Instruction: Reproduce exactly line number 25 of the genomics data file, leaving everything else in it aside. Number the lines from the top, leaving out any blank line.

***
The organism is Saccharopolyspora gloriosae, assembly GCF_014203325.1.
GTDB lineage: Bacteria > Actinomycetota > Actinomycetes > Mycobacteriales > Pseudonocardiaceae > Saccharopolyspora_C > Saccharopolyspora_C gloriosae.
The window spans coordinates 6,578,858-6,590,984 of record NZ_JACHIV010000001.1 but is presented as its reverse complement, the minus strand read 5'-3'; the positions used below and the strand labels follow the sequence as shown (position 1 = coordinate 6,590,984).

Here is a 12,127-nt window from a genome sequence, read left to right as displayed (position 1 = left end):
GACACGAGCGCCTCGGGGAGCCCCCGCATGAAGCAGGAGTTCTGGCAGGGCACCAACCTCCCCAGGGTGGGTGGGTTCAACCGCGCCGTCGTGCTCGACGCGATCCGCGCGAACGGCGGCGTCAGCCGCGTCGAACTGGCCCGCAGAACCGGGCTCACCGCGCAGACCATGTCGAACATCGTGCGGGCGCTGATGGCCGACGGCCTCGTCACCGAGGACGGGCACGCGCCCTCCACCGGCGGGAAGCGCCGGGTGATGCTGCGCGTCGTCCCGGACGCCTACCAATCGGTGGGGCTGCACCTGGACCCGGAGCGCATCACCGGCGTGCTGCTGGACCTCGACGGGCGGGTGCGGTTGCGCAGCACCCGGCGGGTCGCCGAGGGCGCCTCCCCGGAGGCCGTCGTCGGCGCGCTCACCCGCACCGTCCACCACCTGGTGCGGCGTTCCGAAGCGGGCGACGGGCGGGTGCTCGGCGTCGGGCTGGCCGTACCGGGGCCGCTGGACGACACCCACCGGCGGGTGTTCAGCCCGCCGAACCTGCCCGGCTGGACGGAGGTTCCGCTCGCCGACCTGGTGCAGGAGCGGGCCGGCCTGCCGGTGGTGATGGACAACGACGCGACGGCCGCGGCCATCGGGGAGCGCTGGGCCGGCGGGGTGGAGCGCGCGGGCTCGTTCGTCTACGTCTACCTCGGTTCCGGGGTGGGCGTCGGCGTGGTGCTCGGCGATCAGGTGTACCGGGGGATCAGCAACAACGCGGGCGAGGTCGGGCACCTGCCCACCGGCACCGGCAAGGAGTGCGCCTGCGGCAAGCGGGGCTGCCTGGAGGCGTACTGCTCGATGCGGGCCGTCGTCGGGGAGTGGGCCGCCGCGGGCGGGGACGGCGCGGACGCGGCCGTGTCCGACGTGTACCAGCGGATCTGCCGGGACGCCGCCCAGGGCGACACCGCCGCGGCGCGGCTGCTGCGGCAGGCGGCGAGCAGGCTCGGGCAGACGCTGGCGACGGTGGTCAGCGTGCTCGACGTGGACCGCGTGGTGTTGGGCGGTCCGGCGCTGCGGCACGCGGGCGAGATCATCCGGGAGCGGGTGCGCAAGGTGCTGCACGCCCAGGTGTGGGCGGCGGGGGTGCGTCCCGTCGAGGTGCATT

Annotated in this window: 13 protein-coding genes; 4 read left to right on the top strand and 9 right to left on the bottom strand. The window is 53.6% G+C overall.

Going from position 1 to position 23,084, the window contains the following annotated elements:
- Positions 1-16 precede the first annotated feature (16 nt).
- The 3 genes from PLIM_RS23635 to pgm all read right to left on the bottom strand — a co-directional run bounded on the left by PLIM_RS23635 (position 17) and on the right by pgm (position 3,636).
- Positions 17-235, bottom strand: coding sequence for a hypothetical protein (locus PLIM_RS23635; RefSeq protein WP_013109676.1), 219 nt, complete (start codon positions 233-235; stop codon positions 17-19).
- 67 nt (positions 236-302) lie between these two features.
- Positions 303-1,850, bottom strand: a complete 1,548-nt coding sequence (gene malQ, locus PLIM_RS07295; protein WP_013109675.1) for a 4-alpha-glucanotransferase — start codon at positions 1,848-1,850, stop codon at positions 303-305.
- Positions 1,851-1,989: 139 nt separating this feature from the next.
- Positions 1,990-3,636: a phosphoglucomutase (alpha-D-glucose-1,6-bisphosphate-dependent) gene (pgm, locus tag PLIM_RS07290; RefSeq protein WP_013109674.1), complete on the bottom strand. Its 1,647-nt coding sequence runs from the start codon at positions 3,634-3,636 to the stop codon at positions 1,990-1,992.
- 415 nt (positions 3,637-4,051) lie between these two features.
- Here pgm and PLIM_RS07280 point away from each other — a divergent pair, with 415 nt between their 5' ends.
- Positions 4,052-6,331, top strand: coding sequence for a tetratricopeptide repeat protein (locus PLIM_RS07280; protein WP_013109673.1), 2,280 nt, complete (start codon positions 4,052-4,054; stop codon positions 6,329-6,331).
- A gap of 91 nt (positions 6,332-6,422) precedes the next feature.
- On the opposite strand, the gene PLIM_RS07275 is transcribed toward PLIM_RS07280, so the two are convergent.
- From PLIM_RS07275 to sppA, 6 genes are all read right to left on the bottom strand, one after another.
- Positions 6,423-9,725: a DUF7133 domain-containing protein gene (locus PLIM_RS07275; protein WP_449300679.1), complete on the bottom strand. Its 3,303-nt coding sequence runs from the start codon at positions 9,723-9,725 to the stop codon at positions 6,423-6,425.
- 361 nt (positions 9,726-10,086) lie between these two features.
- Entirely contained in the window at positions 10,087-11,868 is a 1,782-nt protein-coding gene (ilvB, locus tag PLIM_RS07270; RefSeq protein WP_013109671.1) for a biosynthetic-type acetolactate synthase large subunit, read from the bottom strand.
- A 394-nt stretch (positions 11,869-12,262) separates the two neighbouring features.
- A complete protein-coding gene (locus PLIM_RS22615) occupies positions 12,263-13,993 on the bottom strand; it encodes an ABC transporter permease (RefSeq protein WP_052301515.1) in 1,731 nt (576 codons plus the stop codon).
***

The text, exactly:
- A complete protein-coding gene (locus PLIM_RS22615) occupies positions 12,263-13,993 on the bottom strand; it encodes an ABC transporter permease (RefSeq protein WP_052301515.1) in 1,731 nt (576 codons plus the stop codon).